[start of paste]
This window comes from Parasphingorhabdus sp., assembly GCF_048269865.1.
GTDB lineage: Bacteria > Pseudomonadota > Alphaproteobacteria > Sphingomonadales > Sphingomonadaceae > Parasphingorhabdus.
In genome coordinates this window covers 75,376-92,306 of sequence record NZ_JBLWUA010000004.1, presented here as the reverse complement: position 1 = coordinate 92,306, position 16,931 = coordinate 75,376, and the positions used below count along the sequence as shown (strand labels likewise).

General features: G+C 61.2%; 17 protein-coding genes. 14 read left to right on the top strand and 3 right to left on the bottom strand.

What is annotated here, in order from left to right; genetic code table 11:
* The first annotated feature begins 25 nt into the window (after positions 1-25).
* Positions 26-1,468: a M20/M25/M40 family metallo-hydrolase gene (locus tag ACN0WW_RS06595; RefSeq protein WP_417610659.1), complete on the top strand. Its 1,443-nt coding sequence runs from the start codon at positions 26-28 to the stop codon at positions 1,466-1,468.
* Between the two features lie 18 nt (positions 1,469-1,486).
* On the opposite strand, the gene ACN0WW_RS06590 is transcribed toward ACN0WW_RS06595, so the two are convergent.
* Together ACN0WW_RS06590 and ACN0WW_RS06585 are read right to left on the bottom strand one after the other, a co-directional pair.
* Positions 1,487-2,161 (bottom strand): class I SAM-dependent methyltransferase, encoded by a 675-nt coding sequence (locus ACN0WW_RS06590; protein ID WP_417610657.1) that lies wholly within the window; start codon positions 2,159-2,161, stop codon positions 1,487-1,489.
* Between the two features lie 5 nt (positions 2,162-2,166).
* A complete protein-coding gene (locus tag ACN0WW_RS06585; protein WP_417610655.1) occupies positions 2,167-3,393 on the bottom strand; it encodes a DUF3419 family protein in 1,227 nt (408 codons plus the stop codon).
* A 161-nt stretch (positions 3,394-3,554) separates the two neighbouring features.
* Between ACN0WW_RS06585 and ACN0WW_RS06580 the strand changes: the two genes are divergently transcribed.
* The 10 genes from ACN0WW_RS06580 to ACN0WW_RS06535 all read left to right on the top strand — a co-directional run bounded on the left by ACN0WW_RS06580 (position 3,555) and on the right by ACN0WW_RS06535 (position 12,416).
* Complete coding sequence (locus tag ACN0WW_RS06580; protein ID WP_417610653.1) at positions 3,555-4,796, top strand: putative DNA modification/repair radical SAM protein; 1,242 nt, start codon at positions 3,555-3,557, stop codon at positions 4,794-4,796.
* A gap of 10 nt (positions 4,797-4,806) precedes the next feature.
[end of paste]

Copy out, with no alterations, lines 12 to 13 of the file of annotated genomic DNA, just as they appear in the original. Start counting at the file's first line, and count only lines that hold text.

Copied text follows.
* Between the two features lie 5 nt (positions 2,162-2,166).
* A complete protein-coding gene (locus tag ACN0WW_RS06585; protein WP_417610655.1) occupies positions 2,167-3,393 on the bottom strand; it encodes a DUF3419 family protein in 1,227 nt (408 codons plus the stop codon).